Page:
Hamburg, 13 December 2021. A new study investigates the academic backgrounds of the Chief Executive Officers of the world’s largest companies, showing that 36% spent part of their university studies in another country. This strongly exceeds the average among university students in general (less than 10%), and has increased significantly from 32% in the 2017 edition of the study.
The analysis by study choice platform Study.eu looked at the CEOs of the largest public companies on each continent as per the Forbes Global 2000 company ranking. In total, the resumes of 283 CEOs were analysed.
Various studies have shown that more diversity in top management positions usually leads to higher profitability and other performance measures (e.g. McKinsey; Credit Suisse, p.21; FRC, p.33).
“Studying abroad is one of the best ways to immerse oneself in foreign cultures and explore different perspectives on the world,” says Study.eu CEO Gerrit Bruno Blöss. “Top management decisions need to be challenged from various angles. Actual diversity is a great way to get there; international study and work experience may be the next best thing. And that’s true not just for the boardroom, but for all levels across a corporation.”
The share of foreign nationals at the helm has increased: 26% of CEOs work in a country other than their origin; mostly in Europe (43% of CEOs) and Australia (41%), where most foreign CEOs are from the UK or New Zealand.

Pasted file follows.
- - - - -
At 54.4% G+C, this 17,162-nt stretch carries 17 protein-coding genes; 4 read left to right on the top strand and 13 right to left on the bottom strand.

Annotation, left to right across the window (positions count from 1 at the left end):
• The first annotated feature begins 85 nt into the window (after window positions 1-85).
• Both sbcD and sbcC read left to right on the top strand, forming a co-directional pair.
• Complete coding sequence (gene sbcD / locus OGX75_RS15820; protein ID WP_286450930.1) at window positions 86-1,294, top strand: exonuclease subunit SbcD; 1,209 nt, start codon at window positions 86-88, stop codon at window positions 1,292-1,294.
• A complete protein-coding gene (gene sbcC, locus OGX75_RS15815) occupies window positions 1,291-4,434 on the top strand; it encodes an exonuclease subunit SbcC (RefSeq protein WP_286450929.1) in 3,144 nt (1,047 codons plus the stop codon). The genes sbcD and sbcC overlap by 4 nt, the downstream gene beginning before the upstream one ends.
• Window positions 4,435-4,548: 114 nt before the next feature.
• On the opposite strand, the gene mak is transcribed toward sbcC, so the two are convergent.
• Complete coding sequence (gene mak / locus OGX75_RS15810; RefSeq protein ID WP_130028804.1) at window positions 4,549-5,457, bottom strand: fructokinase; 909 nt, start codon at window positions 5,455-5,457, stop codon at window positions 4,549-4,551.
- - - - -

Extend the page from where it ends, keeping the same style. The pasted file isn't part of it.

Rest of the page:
Meanwhile, the Chief Executive post remains a mostly male domain. The share of female top CEOs has increased, but remains low at merely 4.6% (up from 2.6%); almost half of them at US companies. Female representation in management and advisory positions is becoming a legal requirement in many countries; even stock exchanges like Nasdaq are taking steps in this direction.
International experience is a desirable attribute for the CEO post in an increasingly globalised economic context. Since the previous instalment of this study, the share of CEOs with study-abroad experience has significantly increased, and the numbers show that this trend will continue: Looking only at the youngest third of the sample, the share of CEOs who studied abroad increases to 41%. Similarly, the share of foreign nationals rises to 33% (vs. 26% overall). “Studying abroad is becoming more common in general. And among top managers, it will soon be the norm to have spent at least one semester in another country,” says Blöss. In some regions, that is already the case: 68% of African and 54% of Latin American top CEOs studied abroad. Even in the US, this number is growing: While still the lowest of any region, it grew from 11% in 2017 to 13% in 2021 and is expected to climb further.
Study.eu is the gateway to universities in Europe. As a leading information provider for study choice in Greater Europe, it offers students details about more than 15,000 study programmes at more than 1,000 universities. Every year, the Hamburg-based company reaches more than 2 million prospective students from around the world, enabling them to pursue the academic path they aspire. Study.eu closely cooperates with institutions of higher education as well as governmental organisations throughout Europe.
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